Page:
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Q: Will all of my blue chicks actually be blue?


It's possible... but in general, no. The color blue just doesn't hatch true in chickens. The genes for "blue" are actually more like diluting genes. They are genes that dilute black feather color. One copy of the gene makes any black feathers "blue," which in chickens is more of a pretty bluish grey.

Here is a blue Ameraucana:

how do blue genetics work in chickens?

Two copies of the diluting gene result in "splash" plumage. In chickens, splash is a very light color, pale grey or white with "splashes" of black and darker grey in the feathers, especially in the wings and tail. Here's a pretty splash Ameraucana:

When a chicken receives NO copies of the blue diluting gene, that means any black feathers remain black.

So, when a blue rooster and a blue hen reproduce, even though they're both blue, only about half of their offspring will be blue. About 25% of their offspring will be black... and the last 25% or so will be splash. PLEASE KEEP THIS IN MIND WHEN YOU ORDER! Not all of your blues will actually be blue!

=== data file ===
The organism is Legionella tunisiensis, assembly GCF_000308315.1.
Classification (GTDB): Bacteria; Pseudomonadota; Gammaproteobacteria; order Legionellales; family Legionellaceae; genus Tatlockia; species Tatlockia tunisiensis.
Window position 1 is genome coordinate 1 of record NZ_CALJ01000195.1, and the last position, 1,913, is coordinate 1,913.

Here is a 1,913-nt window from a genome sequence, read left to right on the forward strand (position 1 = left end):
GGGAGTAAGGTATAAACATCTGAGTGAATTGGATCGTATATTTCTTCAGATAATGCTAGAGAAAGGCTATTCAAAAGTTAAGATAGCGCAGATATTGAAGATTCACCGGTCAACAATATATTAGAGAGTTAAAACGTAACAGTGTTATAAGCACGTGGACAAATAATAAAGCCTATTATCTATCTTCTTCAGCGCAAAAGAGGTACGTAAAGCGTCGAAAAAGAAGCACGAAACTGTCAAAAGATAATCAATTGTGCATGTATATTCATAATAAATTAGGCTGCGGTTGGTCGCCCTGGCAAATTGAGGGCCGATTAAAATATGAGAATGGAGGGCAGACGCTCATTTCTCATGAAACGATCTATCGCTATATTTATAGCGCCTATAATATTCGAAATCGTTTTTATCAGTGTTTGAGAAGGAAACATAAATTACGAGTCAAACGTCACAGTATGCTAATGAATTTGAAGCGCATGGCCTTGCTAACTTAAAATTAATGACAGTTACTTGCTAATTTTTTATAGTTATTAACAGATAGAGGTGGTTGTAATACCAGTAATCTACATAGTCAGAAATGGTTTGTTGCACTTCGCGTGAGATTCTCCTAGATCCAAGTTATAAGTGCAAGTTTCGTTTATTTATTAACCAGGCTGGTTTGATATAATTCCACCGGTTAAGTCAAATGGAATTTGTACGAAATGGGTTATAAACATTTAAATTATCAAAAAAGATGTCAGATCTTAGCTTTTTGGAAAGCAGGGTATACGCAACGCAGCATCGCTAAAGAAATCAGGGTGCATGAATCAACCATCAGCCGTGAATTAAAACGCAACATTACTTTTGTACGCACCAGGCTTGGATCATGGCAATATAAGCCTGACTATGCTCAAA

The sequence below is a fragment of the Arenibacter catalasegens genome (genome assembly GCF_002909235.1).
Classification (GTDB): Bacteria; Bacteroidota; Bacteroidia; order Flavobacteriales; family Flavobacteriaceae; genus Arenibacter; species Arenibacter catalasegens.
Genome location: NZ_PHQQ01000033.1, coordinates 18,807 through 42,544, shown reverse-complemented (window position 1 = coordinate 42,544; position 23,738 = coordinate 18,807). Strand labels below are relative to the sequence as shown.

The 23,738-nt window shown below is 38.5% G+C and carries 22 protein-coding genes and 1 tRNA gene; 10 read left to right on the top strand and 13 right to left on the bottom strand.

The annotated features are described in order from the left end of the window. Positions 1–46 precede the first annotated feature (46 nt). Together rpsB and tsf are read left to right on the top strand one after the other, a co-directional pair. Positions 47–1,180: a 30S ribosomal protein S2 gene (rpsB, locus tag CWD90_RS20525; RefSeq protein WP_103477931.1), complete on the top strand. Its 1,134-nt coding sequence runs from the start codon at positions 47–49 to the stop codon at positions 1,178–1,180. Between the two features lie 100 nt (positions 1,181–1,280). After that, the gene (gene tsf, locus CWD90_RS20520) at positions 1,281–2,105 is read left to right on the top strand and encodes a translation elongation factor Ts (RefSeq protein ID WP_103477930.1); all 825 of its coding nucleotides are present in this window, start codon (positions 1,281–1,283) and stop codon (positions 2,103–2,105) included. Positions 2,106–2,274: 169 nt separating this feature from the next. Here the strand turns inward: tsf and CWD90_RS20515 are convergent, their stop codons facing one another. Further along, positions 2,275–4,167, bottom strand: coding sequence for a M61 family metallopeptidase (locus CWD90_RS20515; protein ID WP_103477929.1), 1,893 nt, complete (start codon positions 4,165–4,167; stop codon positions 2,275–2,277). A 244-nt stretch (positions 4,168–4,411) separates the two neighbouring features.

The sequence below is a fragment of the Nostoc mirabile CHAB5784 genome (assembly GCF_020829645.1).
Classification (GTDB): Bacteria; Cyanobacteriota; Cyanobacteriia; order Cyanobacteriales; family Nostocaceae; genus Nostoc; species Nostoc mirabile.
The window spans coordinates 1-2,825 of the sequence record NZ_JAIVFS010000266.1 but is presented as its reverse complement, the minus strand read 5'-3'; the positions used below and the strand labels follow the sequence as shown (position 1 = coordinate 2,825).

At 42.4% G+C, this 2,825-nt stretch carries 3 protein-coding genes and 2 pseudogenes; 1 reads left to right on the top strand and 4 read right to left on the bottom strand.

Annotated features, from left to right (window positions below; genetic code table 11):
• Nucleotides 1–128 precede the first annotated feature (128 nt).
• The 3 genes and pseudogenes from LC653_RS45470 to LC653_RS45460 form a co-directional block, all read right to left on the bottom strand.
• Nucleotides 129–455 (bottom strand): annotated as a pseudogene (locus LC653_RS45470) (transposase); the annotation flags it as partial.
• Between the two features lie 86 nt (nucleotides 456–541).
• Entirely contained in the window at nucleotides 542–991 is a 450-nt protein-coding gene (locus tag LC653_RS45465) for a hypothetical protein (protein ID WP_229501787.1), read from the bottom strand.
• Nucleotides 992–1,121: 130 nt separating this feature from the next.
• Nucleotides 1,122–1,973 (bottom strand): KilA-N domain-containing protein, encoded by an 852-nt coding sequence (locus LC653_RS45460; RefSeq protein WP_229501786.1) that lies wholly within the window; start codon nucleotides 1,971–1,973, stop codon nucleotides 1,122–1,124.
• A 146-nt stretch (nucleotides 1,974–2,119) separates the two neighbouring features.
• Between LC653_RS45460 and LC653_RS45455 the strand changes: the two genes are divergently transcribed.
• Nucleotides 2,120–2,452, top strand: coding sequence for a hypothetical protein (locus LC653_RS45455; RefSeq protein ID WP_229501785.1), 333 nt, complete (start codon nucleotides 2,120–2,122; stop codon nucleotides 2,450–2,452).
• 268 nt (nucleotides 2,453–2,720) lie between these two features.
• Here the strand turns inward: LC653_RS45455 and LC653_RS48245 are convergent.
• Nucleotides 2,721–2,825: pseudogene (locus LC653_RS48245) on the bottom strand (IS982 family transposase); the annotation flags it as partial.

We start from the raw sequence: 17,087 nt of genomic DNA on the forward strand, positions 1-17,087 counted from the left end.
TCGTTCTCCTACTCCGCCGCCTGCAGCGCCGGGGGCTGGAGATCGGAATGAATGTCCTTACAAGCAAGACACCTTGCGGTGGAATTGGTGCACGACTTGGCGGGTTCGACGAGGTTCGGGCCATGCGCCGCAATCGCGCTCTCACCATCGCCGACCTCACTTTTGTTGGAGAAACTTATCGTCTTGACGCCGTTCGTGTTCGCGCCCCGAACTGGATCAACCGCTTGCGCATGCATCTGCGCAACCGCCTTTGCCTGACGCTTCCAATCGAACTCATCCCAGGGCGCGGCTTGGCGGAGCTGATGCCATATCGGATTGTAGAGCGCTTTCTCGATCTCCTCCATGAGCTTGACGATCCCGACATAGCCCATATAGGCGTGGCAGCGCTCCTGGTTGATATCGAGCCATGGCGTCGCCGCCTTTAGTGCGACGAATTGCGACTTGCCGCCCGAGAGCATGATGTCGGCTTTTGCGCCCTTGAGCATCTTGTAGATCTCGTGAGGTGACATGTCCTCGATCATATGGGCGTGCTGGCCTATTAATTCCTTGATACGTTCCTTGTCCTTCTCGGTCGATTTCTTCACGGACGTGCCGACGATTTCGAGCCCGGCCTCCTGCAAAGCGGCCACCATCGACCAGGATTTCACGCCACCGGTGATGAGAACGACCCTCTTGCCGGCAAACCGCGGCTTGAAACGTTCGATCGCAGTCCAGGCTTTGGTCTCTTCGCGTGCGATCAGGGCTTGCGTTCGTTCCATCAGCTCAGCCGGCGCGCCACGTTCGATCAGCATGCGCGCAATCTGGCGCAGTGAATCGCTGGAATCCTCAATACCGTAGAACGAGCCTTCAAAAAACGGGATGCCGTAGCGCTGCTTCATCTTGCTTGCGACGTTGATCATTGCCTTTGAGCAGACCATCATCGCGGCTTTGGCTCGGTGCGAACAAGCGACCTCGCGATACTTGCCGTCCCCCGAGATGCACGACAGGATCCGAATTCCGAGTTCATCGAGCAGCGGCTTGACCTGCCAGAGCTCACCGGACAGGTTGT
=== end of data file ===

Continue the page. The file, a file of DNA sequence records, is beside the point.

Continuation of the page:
So, while it's possible that with good luck you'll get all blue (or all splash, if that's your favorite), but it's just not likely, and you shouldn't count on it. Flip two coins. How many times does one come up heads and one tails? How often do you get two tails? Usually it works out to about 50-25-25 as we've described. You can see why below:

BBS Breakdown

Here's Lucie, our mascot, showing off her B/B/S colors!

BBS Breakdown

Because blue chicks you order can be blue, black, or splash, their down can also have subtly different colors at hatch. The chicks may appear mostly white or yellow, white/yellow with spots, blue/gray with white or yellow spots, black, blue/gray, or black with white/yellow spots.